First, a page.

Almost without my realizing it, my son François has become a professional photographer. First, there was his book on the Mobylette [click to see]. Then, a few weeks ago, four of his Moroccan photos were included in the prestigious Madame Figaro magazine [click to see].
François tells me that these images are just the tip of the iceberg, since he possesses a rich photothèque... which he would like to present on the web. So, for the last few days, I've been examining ways and means of presenting photos in a website, and I've been using my own snapshots to build a maquette [click to see].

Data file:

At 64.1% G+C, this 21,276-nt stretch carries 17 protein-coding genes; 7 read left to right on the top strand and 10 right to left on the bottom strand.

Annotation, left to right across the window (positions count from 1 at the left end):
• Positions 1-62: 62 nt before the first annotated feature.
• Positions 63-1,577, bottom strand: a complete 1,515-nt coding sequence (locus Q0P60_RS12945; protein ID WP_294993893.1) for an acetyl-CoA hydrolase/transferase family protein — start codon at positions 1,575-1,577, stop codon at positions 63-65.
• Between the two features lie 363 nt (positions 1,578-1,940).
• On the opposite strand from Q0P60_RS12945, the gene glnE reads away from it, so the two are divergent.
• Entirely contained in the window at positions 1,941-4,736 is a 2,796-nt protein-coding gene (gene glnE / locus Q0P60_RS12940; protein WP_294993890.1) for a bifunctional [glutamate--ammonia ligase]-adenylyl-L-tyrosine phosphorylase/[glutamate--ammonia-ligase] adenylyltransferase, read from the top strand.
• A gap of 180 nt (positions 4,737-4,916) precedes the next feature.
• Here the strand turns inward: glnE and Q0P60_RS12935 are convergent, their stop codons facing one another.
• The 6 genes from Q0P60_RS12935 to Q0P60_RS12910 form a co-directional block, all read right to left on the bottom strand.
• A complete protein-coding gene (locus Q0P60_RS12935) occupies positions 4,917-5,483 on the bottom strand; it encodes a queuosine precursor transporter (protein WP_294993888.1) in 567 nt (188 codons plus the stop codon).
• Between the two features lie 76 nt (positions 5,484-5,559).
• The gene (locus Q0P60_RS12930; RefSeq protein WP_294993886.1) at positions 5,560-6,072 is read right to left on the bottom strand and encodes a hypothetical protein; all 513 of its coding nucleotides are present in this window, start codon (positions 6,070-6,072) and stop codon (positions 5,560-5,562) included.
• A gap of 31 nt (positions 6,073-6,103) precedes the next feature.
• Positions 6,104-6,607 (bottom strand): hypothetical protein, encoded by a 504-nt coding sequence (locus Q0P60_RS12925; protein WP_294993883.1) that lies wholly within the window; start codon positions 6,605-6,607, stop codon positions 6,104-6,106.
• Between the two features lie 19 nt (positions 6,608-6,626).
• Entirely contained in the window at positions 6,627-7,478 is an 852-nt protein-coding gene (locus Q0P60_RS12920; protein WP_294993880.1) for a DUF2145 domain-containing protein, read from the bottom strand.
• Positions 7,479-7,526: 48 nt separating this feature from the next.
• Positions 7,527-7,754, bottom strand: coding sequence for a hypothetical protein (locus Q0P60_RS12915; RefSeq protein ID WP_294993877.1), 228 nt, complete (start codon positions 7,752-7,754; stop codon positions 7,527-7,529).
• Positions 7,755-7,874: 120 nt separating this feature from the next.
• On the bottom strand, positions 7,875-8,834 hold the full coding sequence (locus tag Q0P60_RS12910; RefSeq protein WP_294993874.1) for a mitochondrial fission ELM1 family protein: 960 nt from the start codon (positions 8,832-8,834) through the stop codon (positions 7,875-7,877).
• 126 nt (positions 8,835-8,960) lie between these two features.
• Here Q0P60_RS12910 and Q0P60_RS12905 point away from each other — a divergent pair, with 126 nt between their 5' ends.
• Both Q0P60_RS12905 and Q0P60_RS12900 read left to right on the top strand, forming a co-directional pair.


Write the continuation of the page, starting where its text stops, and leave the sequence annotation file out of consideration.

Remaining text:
Technically, this question of presenting photos is a challenge. The basic problem consists of building a website that gets displayed rapidly. Concerning my maquette of Provençal photos, Natacha informs me that it downloads instantly in the high-powered Internet environment of Marseille. On the other hand, in Brittany (where François is staying) and here at Choranche, my maquette takes several seconds to download. And I have no idea whatsoever about how it might behave, say, in distant Australia. [Blog readers might provide me with information.]
I find it normal that the Internet, in spite of its popularity and stardom, remains constantly a high-tech challenge. I was going to say that it would indeed be surprising if the Internet could be turned on simply like a water faucet. In fact, the miracles that we citizens of the planet Earth are seeking, and deserve, would be the possibility of turning on a magic tap that provides us with both water and the web.